Mr. Lee Comes to Washington

Report Asia

Mr. Lee Comes to Washington

April 15, 2008 7 min read Download Report
Bruce Klingner
Senior Research Fellow, Northeast Asia
Bruce Klingner specializes in Korean and Japanese affairs as the senior research fellow for Northeast Asia.

South Korean President Lee Myung-bak's April 15, 2008, trip to the U.S. is a valuable opportunity to affirm the strategic importance of the U.S.-South Korea bilateral partnership and repair the strains wrought by the previous South Korean administration's policies. Presidents Bush and Lee can be expected to develop a strong rapport during their summit meeting based on their conservative views toward free-market principles, Lee's affirmation of the U.S. military alliance as the bedrock for South Korean security, their pragmatic assessments of the North Korean regime, and the strong Christian beliefs that both share.

President Lee arrives in Washington strengthened by the landslide victory of conservative candidates in the April 9, 2008, legislative election, which gave his Grand National Party (GNP) a majority in the National Assembly. Lee will interpret the election as a popular mandate to implement his economic plans to improve South Korea's competitiveness and encourage foreign investment. Although the conservative vote was split among three squabbling factions, their differences on economic policies are few.

Despite North Korean brinksmanship to raise tensions, Lee should remain resolute in requiring conditionality, reciprocity, and transparency in Seoul's future engagement with Pyongyang. A rumored U.S.-North Korean agreement to resolve an impasse in the Six-Party Talks' nuclear negotiations will be viewed warily by the Lee administration because initial indications are that it again lowers the bar for North Korean compliance. However, Seoul will likely be reluctant to criticize the deal publicly.

More troubling for the visiting president will be Congress's pandering to election-year political constituencies about the Colombia free trade agreement. The Democrats' willingness to alter pre-existing fast-track rules, as well as the commitment made to the Bush Administration in May 2007, sends a protectionist signal and calls into question the reliability of U.S. negotiating commitments. The political posture of the House leadership does not bode well for the U.S.-Korea free trade agreement.

Election Mandate for Lee Myung-bak

The South Korean electorate again repudiated the progressive (liberal) opposition parties during the April 9, 2008, National Assembly election, as they had during the December presidential election and four previous legislative by-elections. The progressive parties weren't able to provide a policy alternative to Lee Myung-bak, and voters rejected the progressives' appeal to serve as a check on the new president. Voters saw conservative candidates as offering a more viable path to economic progress. The progressive camp will remain divided and exiled to the political wilderness for the near term as it struggles to find a viable message and charismatic leader.

Conservative candidates collectively achieved an overwhelming victory, putting to rest the misperception that the presidential and legislative elections were not politically and economically philosophical decisions. For the first time in 20 years, the presidency and legislative majority are controlled by the same party. The Grand National Party won 153 seats, securing a majority in the 299-seat unicameral National Assembly.

The GNP victory was tempered, however, by initial expectations of winning 180 or more seats following Lee's landslide victory in the December presidential election. A series of early missteps by the Lee administration and bitter infighting among conservatives led to declining public support.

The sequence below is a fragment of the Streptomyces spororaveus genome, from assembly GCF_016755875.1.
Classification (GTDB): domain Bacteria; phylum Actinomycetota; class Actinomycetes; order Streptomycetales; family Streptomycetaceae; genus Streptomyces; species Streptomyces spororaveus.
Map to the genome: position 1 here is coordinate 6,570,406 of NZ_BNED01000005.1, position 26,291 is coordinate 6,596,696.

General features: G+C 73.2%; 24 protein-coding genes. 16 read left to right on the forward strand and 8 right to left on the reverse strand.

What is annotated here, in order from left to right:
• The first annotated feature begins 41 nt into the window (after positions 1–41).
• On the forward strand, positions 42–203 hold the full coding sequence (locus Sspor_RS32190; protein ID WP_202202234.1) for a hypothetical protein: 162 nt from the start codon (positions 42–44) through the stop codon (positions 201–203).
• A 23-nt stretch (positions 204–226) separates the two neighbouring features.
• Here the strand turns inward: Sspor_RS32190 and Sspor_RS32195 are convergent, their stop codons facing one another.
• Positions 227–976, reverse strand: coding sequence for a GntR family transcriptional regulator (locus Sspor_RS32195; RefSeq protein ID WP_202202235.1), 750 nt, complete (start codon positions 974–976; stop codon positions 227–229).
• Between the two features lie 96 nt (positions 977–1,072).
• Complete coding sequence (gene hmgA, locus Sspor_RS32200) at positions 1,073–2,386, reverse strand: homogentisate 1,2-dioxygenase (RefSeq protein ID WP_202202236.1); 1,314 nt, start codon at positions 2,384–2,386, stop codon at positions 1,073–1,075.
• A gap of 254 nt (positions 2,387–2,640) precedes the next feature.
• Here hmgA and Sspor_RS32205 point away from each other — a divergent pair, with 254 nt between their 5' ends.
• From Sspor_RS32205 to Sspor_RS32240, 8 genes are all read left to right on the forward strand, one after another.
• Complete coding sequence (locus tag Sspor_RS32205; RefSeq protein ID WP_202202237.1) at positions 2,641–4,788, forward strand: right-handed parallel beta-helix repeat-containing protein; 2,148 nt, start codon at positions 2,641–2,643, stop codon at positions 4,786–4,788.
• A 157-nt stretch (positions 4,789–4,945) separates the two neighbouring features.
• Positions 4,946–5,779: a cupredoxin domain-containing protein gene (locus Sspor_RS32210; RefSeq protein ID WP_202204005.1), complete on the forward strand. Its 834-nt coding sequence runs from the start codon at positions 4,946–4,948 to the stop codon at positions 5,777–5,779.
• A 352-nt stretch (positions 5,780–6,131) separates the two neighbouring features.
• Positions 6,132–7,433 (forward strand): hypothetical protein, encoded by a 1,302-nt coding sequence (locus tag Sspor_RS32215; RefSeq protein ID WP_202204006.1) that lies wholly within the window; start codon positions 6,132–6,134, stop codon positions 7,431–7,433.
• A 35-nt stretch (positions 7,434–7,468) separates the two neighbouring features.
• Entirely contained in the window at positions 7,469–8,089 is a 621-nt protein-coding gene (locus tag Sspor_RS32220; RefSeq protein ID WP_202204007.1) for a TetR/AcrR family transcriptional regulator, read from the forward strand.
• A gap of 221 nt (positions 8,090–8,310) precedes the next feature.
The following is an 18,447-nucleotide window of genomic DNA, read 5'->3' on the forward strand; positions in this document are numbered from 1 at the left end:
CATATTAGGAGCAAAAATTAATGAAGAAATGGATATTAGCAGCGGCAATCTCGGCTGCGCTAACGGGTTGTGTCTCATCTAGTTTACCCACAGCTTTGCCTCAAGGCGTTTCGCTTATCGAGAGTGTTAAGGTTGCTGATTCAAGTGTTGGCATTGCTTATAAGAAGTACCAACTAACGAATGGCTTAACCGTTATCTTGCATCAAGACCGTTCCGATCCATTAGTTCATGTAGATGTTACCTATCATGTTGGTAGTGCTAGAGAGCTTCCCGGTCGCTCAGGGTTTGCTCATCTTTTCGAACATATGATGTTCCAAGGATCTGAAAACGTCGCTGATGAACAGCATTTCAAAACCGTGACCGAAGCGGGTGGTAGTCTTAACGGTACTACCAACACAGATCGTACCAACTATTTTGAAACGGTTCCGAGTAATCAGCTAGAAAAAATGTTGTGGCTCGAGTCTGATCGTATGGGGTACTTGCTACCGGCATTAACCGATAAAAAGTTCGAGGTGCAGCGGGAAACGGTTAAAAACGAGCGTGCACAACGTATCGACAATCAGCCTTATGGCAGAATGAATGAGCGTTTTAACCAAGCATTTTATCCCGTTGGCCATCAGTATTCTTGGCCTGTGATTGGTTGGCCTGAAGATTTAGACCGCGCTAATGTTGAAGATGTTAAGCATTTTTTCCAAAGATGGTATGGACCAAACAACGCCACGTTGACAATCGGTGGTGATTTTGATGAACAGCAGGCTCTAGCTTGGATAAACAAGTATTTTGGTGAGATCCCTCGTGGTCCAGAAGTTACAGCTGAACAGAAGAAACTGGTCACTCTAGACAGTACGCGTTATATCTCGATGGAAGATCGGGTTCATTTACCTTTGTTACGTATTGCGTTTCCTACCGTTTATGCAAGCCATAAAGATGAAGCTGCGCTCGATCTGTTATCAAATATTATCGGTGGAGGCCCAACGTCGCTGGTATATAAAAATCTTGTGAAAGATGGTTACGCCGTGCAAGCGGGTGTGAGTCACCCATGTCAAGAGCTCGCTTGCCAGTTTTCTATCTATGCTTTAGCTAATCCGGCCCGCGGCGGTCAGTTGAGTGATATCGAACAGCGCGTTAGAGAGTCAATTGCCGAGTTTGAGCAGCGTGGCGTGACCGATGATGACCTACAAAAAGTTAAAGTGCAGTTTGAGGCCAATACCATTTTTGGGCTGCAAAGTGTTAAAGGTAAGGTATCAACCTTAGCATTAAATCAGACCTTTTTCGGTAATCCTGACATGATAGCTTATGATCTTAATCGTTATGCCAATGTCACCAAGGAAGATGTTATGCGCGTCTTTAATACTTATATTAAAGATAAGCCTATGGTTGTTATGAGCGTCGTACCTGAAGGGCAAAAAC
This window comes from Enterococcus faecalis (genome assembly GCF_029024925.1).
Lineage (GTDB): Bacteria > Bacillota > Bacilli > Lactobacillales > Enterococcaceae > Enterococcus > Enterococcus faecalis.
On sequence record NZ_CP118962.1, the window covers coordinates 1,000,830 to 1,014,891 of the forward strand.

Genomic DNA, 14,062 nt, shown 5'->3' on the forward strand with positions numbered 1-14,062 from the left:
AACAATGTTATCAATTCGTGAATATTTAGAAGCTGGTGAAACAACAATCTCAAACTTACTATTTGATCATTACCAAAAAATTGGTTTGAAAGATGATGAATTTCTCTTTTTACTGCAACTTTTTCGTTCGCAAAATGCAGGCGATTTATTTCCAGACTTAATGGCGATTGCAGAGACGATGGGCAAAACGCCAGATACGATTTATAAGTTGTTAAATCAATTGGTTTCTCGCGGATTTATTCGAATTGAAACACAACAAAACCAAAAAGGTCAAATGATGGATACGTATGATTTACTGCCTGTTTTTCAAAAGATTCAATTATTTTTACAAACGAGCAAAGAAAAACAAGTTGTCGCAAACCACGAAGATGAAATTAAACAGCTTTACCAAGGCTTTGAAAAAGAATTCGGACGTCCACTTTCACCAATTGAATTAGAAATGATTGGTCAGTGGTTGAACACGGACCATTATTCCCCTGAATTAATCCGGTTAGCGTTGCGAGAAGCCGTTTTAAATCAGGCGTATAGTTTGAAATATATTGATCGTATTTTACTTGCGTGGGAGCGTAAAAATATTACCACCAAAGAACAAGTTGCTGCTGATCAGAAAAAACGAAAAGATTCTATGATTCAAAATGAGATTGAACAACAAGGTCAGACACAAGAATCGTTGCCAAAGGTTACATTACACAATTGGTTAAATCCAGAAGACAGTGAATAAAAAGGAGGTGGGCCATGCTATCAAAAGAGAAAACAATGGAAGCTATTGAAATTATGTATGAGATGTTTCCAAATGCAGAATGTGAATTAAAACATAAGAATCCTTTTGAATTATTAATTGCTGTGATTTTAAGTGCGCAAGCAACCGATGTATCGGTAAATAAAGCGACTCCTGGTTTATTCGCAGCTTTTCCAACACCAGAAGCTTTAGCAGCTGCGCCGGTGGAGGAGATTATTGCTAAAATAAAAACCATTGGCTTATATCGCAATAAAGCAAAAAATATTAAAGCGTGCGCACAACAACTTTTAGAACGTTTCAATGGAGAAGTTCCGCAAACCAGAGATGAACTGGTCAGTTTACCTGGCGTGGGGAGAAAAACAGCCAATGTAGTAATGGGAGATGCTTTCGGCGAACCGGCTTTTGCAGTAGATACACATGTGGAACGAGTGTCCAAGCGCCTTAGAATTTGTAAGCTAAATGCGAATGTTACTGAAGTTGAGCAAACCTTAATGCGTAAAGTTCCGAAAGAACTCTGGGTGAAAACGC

More significantly, the conservative votes were split among three parties. Lee's ability to implement his policies will depend on his ability to heal the rift within Korea's conservative movement. He narrowly defeated former GNP chairwoman Park Geun-hye in a hard-fought and bitter battle for the GNP nomination that underscored a rift between traditional conservatives and Lee's "pragmatic conservatives."

Relations between Lee and Park supporters deteriorated further because of a contentious battle over the selection of candidates for the legislative election. Many incumbent National Assembly members who supported Park either were not selected or resigned in protest and ran against the GNP as a coalition of independents named the "Pro-Park Geun-hye faction." Former GNP presidential candidate Lee Hoi-chang and his Liberty Forward Party provided a third conservative choice, winning 18 seats in the central Cheongchang Province.

Conservatives' Uncertain Path Ahead

Lee Myung-bak has a sufficient legislative majority to push his policies, but the dynamics among the conservative factions remain in flux and could even alter the final allocation of National Assembly seats. Some of the GNP's 153 victors support Park Geun-hye, a fact that, when combined with the 14 victors in the separate pro-Park faction, gives her significant influence. Park's supporters could either choose to depart the GNP and augment the independent coalition or have the conservative independents rejoin the party, thereby decreasing or increasing the GNP's 153 seats.

It remains to be seen whether Park Geun-hye and Lee Hoi-chang will support Lee Myung-bak's legislative initiatives-there are few policy differences-or will be obstructionist due to personal animosities. It is also unclear to what degree the president feels he needs to mend the rift in the conservative movement or whether he has enough seats to continue ignoring his two rivals.

Pyongyang's Temper Tantrum

After remaining quiet during the first month of Lee Myung-bak's administration, North Korea returned to its customary brinksmanship tactics in order to scare Seoul into abandoning its new requirements for reciprocity, conditionality, and transparency when engaging Pyongyang. North Korea typically creates a crisis to dissuade its opponents from taking decisive action, diverting attention away from a failure to fulfill its commitments, gaining negotiating leverage, or demanding benefits for returning to the status quo ante. By incrementally moving up the escalatory ladder, Pyongyang retains the initiative and controls both the terms and the pace of engagement.